Fake News Hits Vaping Unfairly
The fake news trend has been hitting the vaping community hard, but only recently has the misinformation campaign been utilized by a major news outlet.
The Rebel, an independent media source that discusses fake news among other issues, is reporting that CNN has joined the fight against vaping by spreading the false claim that tobacco use is on the rise amongst high school students. The news outlet has been consistently under fire by researchers, scientists and activists from different industries for their gaffes when it comes to reporting the news accurately. It is currently reporting that tobacco use by students increasing by 900 percent from 2011 to 2015. All of its information comes from the US Surgeon General, Dr. Vivek H. Murthy.
Murthy states that: “These products are now the most commonly used form of tobacco among youth in the United States, surpassing conventional tobacco products, including cigarettes, cigars, chewing tobacco and hookahs.”
Not only is the original tweet that The Rebel used for its reporting wrong, the article by the CNN is also loaded with misinformation.
The CNN article, which is located on the media outlet’s health section and can be read in full here, is full of scare tactics that have often been employed to scare people out of using vaping as a smoking cessation method. From Dr. Tom Frieden, the director of the U.S. Centers for Disease Control and Prevention, stating that vaping companies are using the same advertising tactics as tobacco companies to lure young users to the continuously debunked idea that vaping is a gateway to smoking, the article utilizes every single fear-mongering weapon at its disposal.
For example, the statistic that there’s been a 900 percent increase in tobacco use is wrong. Many vaping liquids do not contain nicotine at all, and other liquids that do contain nicotine use a synthetic version of the ingredient that doesn’t have the same risks as tobacco-derived nicotine. And the report doesn’t take into account whether or not a teen tried a vape liquid with or without nicotine, which brings into question the veracity of the report or even which teen is actually a daily user, an occasional user, or just a teen who tried vaping once.
This is further highlighted by the CNN article, which used Tyra Nicolay, a 16-year tobacco control advocate. She is described as being a “former e-cigarette user” without explaining what kind of liquids she used, the amount of nicotine within them, and how long she’d been vaping. In fact, no information about her is known other than what the article deemed necessary for its biased reporting.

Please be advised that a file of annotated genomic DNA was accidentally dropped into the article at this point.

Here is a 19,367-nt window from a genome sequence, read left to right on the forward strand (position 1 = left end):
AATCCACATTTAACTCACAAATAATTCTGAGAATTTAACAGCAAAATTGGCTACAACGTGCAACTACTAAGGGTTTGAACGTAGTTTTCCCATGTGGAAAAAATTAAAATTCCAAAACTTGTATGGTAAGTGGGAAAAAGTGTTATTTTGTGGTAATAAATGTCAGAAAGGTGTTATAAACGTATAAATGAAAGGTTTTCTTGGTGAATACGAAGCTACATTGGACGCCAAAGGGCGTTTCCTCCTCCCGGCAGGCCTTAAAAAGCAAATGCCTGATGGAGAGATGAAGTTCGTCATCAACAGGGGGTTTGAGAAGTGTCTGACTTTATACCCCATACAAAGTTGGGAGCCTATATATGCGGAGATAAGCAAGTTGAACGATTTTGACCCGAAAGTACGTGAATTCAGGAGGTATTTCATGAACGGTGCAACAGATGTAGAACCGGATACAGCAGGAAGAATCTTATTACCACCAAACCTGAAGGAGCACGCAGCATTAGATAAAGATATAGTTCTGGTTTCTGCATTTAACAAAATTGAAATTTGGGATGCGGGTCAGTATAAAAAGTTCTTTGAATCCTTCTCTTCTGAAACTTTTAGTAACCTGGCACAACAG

Another problem with the reporting is that the U.S. Surgeon General’s office has created a website, which you can see here, that glazes over many recent studies that show that vaping is 95 percent less dangerous that traditional cigarettes. It also continues to classify vaping as tobacco because many liquids, but not all of them, continue to use tobacco-derived nicotine. There is no mention of how nicotine is not what makes cigarettes addictive.
Something else a concerned citizen wouldn’t know while scanning the CNN piece or the Surgeon General’s website is how nicotine is considered a “smart drug,” a group of chemicals that can enhance a person’s life. In fact, the podcast SmartDrugSmarts, which focuses on smart drugs, states that: “It [nicotine] increases focus and alertness, helps sustain attention, and decreases distractibility. It also controls hunger and reduces pain. Researchers are even looking into therapeutic uses for nicotine in the fight against dementia and Alzheimer’s.”
The entire CNN piece can be challenged, point by point, but it matters very little to the U.S. Surgeon General. This is because there is a lot of political money backing the anti-vaping movement, and most of it is coming from Big Tobacco and Big Pharma. This trend of fake news attacking vaping will continue so long as people are not asking questions about the veracity of the claims made in the mainstream media.
We want you to think for yourself. We want you to understand that in order to get to the truth, you have to think critically. Look over the CNN piece, then take into account what Holly Nicholas at The Rebel states at the end of her piece and in her video. She says:
“This has nothing to do with public safety and everything to do with self-interest and what they’re doing, either knowingly or not, works to prevent people from opting for a healthier alternative to smoking.”
Readers like you know that knowledge is power. When you see tweets or fake news like this, we hope that you’ll take the time to research it, defend what you know, and ask for clarity from the people writing these articles. Ask these journalists how they came up with their article and why these pieces are biased. Ask them why there isn’t an opposing opinion or any shred of evidence that there is an opposing view.
Because if we don’t stand up to fake news, even just for vaping, where will it end?